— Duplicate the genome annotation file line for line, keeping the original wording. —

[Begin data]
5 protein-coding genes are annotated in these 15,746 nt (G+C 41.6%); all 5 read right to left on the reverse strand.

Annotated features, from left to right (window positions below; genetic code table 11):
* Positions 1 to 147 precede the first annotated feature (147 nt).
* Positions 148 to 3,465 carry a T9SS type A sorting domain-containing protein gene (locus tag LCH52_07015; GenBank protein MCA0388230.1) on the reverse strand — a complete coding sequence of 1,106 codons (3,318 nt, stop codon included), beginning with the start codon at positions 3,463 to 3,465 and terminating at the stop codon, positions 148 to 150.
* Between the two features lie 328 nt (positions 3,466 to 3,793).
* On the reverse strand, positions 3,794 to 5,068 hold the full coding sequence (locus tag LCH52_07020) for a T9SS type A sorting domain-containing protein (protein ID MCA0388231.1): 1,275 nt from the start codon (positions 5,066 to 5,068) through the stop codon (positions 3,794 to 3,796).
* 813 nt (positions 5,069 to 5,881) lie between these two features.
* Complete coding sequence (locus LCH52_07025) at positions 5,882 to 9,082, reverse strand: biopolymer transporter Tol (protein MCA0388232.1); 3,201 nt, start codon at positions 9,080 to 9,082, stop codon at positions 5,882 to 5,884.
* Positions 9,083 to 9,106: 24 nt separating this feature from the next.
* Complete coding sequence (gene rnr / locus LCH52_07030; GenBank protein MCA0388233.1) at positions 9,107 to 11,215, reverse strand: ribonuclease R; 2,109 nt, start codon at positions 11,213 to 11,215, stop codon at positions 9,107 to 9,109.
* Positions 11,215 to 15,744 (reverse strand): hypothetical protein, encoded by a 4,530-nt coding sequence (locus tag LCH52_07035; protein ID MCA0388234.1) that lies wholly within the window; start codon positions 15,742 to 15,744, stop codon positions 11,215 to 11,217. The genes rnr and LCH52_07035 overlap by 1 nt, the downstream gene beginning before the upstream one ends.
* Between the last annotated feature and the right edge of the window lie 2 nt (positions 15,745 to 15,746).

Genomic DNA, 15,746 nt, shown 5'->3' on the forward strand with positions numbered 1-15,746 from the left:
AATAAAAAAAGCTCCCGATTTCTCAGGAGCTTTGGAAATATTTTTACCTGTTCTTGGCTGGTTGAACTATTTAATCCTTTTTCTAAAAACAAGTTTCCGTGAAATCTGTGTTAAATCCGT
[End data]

5 protein-coding genes are annotated in these 15,746 nt (G+C 41.6%); all 5 read right to left on the reverse strand.

Annotated features, from left to right (window positions below; genetic code table 11):
* Positions 1 to 147 precede the first annotated feature (147 nt).
* Positions 148 to 3,465 carry a T9SS type A sorting domain-containing protein gene (locus tag LCH52_07015; GenBank protein MCA0388230.1) on the reverse strand — a complete coding sequence of 1,106 codons (3,318 nt, stop codon included), beginning with the start codon at positions 3,463 to 3,465 and terminating at the stop codon, positions 148 to 150.
* Between the two features lie 328 nt (positions 3,466 to 3,793).
* On the reverse strand, positions 3,794 to 5,068 hold the full coding sequence (locus tag LCH52_07020) for a T9SS type A sorting domain-containing protein (protein ID MCA0388231.1): 1,275 nt from the start codon (positions 5,066 to 5,068) through the stop codon (positions 3,794 to 3,796).
* 813 nt (positions 5,069 to 5,881) lie between these two features.
* Complete coding sequence (locus LCH52_07025) at positions 5,882 to 9,082, reverse strand: biopolymer transporter Tol (protein MCA0388232.1); 3,201 nt, start codon at positions 9,080 to 9,082, stop codon at positions 5,882 to 5,884.
* Positions 9,083 to 9,106: 24 nt separating this feature from the next.
* Complete coding sequence (gene rnr / locus LCH52_07030; GenBank protein MCA0388233.1) at positions 9,107 to 11,215, reverse strand: ribonuclease R; 2,109 nt, start codon at positions 11,213 to 11,215, stop codon at positions 9,107 to 9,109.
* Positions 11,215 to 15,744 (reverse strand): hypothetical protein, encoded by a 4,530-nt coding sequence (locus tag LCH52_07035; protein ID MCA0388234.1) that lies wholly within the window; start codon positions 15,742 to 15,744, stop codon positions 11,215 to 11,217. The genes rnr and LCH52_07035 overlap by 1 nt, the downstream gene beginning before the upstream one ends.
* Between the last annotated feature and the right edge of the window lie 2 nt (positions 15,745 to 15,746).

Genomic DNA, 15,746 nt, shown 5'->3' on the forward strand with positions numbered 1-15,746 from the left:
AATAAAAAAAGCTCCCGATTTCTCAGGAGCTTTGGAAATATTTTTACCTGTTCTTGGCTGGTTGAACTATTTAATCCTTTTTCTAAAAACAAGTTTCCGTGAAATCTGTGTTAAATCCGT